“…the author has the ability to pull you and your emotions into the story…a wonderful bridge between the past and present.”
Madison, MS (PRWEB) January 12, 2015
It's often said that truth is stranger than fiction, and Stephanie Hanson Caisse’s story definitely falls into that category.
- On February 7, 1969, a helicopter from Marine unit HMM-364 was shot down in Vietnam, carrying five Marines and two Navy Corpsmen.
- On February 7, 2007, a helicopter from Marine unit HMM-364 was shot down in Iraq, carrying five Marines and two Navy Corpsmen.
And, as if that wasn't incredible enough, the crew in Iraq was carrying a flag in memory of the crew from Vietnam, which included Stephanie’s father. The odds of this happening are incalculable and a first in Marine Corps history.
In 1996, Stephanie Hanson Caisse discovered her birth father had been killed in the Vietnam War, two months before she was born, never knowing he was about to have a child. Adopted at birth, she grew up never knowing who her birth parents were. However, at the age of twenty-six, she was forced to find her birth family when she was diagnosed with a congenital illness. The story she uncovered is amazing, and has changed her life, as well as the lives of many others.
Her first book, titled "A Corpsman's Legacy," chronicles her journey to find out about her father and how he died. It brought her in contact with thousands of Marines and their families, and recounts the tremendous kindness and courage of our nation's veterans as they talk openly about a time that shaped their lives forever. And, woven throughout the many stories, is the power of one man's legacy to heal the wounds of war. Christy Sauro, author of "The Twins Platoon," states it is “one of the best books I’ve ever read…I could hardly put the book down.”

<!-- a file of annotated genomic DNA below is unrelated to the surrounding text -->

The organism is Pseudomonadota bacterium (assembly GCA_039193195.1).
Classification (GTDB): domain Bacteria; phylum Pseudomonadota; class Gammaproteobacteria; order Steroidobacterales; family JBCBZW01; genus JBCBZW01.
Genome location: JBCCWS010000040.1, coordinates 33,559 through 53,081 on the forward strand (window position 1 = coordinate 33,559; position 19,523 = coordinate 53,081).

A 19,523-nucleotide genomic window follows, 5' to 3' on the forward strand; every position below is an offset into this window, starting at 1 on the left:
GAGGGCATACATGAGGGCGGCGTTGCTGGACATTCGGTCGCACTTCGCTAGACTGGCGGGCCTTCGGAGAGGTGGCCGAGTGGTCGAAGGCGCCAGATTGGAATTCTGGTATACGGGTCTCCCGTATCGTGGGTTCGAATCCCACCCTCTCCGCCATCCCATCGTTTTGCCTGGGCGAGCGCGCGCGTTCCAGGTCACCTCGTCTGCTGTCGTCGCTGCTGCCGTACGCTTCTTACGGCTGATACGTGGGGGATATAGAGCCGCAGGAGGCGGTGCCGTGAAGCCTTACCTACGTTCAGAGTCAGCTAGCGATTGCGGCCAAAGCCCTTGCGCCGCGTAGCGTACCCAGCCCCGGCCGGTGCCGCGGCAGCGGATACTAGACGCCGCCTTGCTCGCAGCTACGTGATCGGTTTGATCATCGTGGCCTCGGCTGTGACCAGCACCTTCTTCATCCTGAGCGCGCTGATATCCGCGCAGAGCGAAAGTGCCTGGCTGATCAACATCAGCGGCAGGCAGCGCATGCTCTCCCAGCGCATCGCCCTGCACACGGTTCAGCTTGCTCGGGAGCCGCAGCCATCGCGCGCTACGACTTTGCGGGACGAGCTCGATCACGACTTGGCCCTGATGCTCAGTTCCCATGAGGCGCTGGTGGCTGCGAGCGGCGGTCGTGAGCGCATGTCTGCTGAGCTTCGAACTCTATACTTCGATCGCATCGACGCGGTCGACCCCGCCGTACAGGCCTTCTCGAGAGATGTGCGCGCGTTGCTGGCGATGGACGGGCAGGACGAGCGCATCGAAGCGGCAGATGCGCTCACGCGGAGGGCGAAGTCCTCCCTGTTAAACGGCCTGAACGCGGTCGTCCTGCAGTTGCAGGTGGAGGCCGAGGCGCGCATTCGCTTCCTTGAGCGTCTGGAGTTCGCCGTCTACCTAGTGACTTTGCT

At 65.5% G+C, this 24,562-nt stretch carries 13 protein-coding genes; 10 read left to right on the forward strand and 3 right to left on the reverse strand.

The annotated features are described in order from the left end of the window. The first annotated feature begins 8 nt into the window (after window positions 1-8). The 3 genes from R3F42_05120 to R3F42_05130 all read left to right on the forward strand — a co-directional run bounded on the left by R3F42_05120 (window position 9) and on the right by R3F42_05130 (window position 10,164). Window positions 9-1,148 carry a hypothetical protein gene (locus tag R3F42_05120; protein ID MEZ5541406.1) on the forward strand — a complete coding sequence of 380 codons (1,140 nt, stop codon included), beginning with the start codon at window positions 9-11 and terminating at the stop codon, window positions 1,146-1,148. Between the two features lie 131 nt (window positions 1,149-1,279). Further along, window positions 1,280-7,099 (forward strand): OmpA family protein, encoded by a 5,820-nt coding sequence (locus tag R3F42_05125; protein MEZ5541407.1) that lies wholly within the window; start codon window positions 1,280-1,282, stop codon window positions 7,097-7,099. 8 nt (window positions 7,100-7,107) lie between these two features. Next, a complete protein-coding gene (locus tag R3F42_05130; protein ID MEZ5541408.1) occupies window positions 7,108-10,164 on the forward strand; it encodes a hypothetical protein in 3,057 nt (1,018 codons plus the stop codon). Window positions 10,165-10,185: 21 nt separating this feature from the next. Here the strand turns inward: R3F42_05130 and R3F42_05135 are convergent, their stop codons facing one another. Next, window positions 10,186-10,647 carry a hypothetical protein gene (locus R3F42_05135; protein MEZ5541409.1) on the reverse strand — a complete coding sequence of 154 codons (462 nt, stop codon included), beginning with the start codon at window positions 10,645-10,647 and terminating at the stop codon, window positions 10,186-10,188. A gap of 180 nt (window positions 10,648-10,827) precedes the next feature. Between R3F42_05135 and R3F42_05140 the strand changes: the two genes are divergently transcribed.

Stephanie wrote her first book mainly for the men who served in Vietnam, but was soon astounded by how popular her story became with all audiences. She has had numerous emails from mothers, wives, and daughters thanking her for finally helping them better understand what our servicemen and women go through during wartime. New York Times best-selling author, J.A. Jance, just wrote about her first book in a recent blog, calling it a "must read."
Her second book, "A Corpsman's Legacy Continues," was published last November and is already gaining acclaim. As she uncovers even more information about her father and his crewmembers, she continues to help Vietnam veterans open up and realize that through all the heartache, there is light at the end of the tunnel. Her journey also follows HMM-364 to Iraq, as a new generation of Marines goes to war, including the above stunning twist of fate that ties the Vietnam and Iraq wars together like never before. Corpsman John Little from Vietnam says of both books that “…the author has the ability to pull you and your emotions into the story…a wonderful bridge between the past and present.”
Stephanie’s journey is more than just an account of her father’s life; her story is about the healing that is still taking place from one of the most turbulent times in our country’s past.
Visit http://www.acorpsmanslegacy.com for contact details, review copies, photographs, and author information.